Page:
Arm: ::sigh:: Being at our dad's house and getting ideas for stories one after another isn't fun... And since Leg decided to take a break from writing... Well, this story is all mine. ::grins evilly:: I don't own Dib or any other mentioned characters.
My mom wasn't the type of mom most people would expect her to be. She wasn't kind, caring, loving, or even remotely ready to be a mother when she had me. She never loved my father. She never loved me. She never loved my sister. She hated the three of us, and she left us when she had the first opportunity. She has made a drastic imprint on my life when she was there and when she left. My mom has made me who I am today, and this essay is the story on how that happened.
My mom told me to be myself and don't bother with the crap I have to deal with in skool, when she was drunk. That was the best piece of advice I ever got from her, if I got any at all. My mom was an alcoholic, if you hadn't gotten the idea already, that or she was high on crack. She taught me without trying to stay away from drugs and alcohol, another great lesson I learned from her. Even though she never meant to teach it to me or my sister, we learned the dangers of drinking and doing drugs anyway.
When my mother left, I learned that people aren't always what you expect them to be. I always thought that she would change and become the world's best mom. I got screwed like most kids these days. Now I have to live with a father who barely pays attention to me or my sister, but at least he treats us better than my mom ever did. Though, my mom did have some part to do in my interest in the paranormal. She told me stories of aliens and abductions when I was young, trying to scare me the whole time. Instead I became interested in it, so her plan backfired on her.
So maybe I don't have the family everyone thinks I have. Who cares? My mom isn't here to abuse me and my sister anymore, my dad at least notices that we exist every once in a while, and my sister and I have learned a few good lessons in life. I'm probably more ready for the real world than anyone else in our class, and I have to thank my parents for that. I'm still upset that my mother is gone from my life, but I respect her for leaving us. She left me a note when she left, saying that she was "sorry for not being a mother, and maybe if I leave you'll have a better life." Well, mom, guess what, I have a better life now.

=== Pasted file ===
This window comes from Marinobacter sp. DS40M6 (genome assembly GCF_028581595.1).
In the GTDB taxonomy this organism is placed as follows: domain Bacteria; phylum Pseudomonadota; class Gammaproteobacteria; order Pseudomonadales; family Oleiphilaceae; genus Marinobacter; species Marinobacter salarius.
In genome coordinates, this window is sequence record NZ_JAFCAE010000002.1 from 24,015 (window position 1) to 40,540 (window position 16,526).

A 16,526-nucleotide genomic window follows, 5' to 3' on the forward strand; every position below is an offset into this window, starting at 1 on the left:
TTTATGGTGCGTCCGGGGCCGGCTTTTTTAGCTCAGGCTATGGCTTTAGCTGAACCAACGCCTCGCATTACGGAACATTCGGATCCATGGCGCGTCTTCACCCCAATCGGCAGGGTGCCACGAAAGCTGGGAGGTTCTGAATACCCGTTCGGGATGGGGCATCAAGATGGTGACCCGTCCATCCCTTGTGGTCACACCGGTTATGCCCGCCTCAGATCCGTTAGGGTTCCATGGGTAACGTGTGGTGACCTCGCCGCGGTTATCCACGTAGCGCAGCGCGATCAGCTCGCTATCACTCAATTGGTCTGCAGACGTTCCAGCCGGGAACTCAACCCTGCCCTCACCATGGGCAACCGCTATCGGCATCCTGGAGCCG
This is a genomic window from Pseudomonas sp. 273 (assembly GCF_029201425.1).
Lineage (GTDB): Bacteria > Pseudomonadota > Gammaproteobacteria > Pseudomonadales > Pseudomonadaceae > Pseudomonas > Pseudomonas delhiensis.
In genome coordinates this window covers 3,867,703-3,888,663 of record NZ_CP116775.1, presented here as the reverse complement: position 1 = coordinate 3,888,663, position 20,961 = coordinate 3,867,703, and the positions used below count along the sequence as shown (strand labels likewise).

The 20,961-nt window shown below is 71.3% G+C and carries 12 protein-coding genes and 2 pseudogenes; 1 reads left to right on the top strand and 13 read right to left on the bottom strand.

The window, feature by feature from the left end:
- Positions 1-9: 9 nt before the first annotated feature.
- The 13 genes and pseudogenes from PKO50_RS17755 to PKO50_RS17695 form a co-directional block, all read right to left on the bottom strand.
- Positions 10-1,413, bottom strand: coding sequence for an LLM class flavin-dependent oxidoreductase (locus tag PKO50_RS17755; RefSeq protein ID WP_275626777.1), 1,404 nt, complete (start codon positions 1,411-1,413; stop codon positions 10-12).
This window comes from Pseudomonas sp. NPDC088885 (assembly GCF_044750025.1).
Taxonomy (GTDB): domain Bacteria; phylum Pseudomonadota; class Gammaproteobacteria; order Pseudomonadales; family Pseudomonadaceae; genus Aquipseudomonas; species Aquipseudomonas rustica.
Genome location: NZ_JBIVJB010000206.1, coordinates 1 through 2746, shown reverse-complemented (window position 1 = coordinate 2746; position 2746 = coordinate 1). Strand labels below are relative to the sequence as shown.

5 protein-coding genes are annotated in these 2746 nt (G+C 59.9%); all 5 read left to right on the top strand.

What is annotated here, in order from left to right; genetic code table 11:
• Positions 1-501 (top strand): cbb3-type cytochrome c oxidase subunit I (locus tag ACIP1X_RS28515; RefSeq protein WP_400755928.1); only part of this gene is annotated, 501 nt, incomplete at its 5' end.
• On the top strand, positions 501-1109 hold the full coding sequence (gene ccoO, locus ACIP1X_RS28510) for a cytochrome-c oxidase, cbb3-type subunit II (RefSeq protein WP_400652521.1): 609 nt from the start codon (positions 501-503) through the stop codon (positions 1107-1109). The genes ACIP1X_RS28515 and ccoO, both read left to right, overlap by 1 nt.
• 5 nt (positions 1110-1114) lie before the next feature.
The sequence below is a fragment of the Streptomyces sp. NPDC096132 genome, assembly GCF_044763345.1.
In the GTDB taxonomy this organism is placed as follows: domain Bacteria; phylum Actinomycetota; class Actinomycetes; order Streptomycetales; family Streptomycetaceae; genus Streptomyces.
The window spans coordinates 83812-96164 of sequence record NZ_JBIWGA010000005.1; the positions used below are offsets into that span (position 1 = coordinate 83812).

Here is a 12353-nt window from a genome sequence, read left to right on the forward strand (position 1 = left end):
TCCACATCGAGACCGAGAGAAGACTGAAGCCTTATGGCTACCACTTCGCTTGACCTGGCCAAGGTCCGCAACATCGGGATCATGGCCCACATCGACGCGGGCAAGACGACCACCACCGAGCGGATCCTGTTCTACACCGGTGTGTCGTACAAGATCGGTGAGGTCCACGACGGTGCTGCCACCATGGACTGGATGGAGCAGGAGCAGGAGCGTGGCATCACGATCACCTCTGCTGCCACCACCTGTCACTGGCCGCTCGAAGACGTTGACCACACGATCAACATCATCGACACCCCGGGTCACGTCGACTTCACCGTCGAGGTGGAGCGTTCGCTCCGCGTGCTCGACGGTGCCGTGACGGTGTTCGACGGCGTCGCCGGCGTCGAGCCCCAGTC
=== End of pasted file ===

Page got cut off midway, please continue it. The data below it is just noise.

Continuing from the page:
If I were to ever see my mother again, I would only have this to say to her: "Thank you for helping me become who I am today." Because, in all reality, she did help me, she did do a "motherly" thing, and all while she was either drunk or high. So maybe she wasn't the world's best mom, but she will always be my mother, and I have grown to accept all that she did wrong and what little she did right.
Dib sighed as he looked over his essay. It was all the truth, not one bit of it did he put a lie to help glamorize his mother. He was proud of himself. He knew he wouldn't get a good grade for it, but at least he felt better for writing something that was the truth. He handed the paper to Miss Martello, his seventh grade English teacher, and walked back to his desk.
Dib glanced at the empty desk in front of him. Zim had been out sick for a little less than a week now. The two had become friends after some mutual understanding they had. Oh well. He waited for the class to end.
The next day Dib walked into his English class, and was greeted with a small smile from Miss Martello. He waited for her usual talks about what they were going to do that day.
"All right people, settle. I read all your essays, and to tell you the truth, I was disappointed in most of you. None of you lived up to your potential. For that, I didn't grade your essays. For those of you who were out, you won't have to do it," Miss Martello glanced at Zim, who had just walked in the door with a late pass.
"But, there was one essay in which I enjoyed. It wasn't the usual cutesy stuff most of you did. Like this one piece of work for example," she pulled out a paper. " 'My mother gave me everything I ever wanted, ever since I was little. She always helped me and helped me with my homework,' Now c'mon people, that sounds like a third grader wrote it! I'm supposed to teach you all seventh grade English, and you come in here and write as if you were in third grade! I'm tellin' ya, you all better get your acts together before eighth grade or you'll be dead on the state tests," Miss Martello ranted.
"But for the writer of the essay that told everything the way life is for some, I congratulate you for being yourself. I am posting a copy of it, without your name, and the board for all to read. I wish that some of you will read it, so that you all can get an idea on what a five on the standard state tests would be like. Now, grab your Lit. books and turn to page 187...."
Dib was shocked. That couldn't be his essay she was talking about, could it? He paid little attention to what Miss Martello was saying and waited for the end of the class. He had to read that essay, to see if it was his she was talking about. When class did finally end, the whole class crowded around the essay, saying that Alicia couldn't have written it, because it wasn't her hand-writing. Dib glanced at the hand writing and knew it was his.
"Nice essay, Dib, it explains what happened to your mother," Zim whispered in his ear.
"Thanks," Dib muttered as he turned to Zim. "So why were you out all week anyway?" Dib asked.
"I was sick with the flu," Zim answered. Dib gave him a skeptic look. "I really was!" Zim protested. And the two walked off to endure science class with Miss Green, the most boring teacher in the world.
Arm: Short, simple, and very to the point. I like it, what about you? Please tell me what you thought! Please? Especially since ff.n was down for a while?